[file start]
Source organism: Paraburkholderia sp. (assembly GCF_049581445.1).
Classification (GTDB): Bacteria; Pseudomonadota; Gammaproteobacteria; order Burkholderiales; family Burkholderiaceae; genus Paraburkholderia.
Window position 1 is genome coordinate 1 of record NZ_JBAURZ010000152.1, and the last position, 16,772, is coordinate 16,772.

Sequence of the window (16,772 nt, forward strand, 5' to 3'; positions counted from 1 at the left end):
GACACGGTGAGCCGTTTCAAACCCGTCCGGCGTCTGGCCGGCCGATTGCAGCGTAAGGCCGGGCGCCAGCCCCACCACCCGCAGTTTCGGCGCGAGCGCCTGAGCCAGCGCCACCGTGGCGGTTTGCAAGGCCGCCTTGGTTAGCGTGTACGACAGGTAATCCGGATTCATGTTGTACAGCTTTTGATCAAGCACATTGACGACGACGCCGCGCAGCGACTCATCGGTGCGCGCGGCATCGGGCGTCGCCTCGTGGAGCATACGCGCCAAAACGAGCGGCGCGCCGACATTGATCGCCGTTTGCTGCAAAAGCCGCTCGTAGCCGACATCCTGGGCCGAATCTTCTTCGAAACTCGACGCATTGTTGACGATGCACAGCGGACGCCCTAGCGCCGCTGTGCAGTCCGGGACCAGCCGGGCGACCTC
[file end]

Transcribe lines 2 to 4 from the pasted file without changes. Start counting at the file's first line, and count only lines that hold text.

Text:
Classification (GTDB): Bacteria; Pseudomonadota; Gammaproteobacteria; order Burkholderiales; family Burkholderiaceae; genus Paraburkholderia.
Window position 1 is genome coordinate 1 of record NZ_JBAURZ010000152.1, and the last position, 16,772, is coordinate 16,772.

Sequence of the window (16,772 nt, forward strand, 5' to 3'; positions counted from 1 at the left end):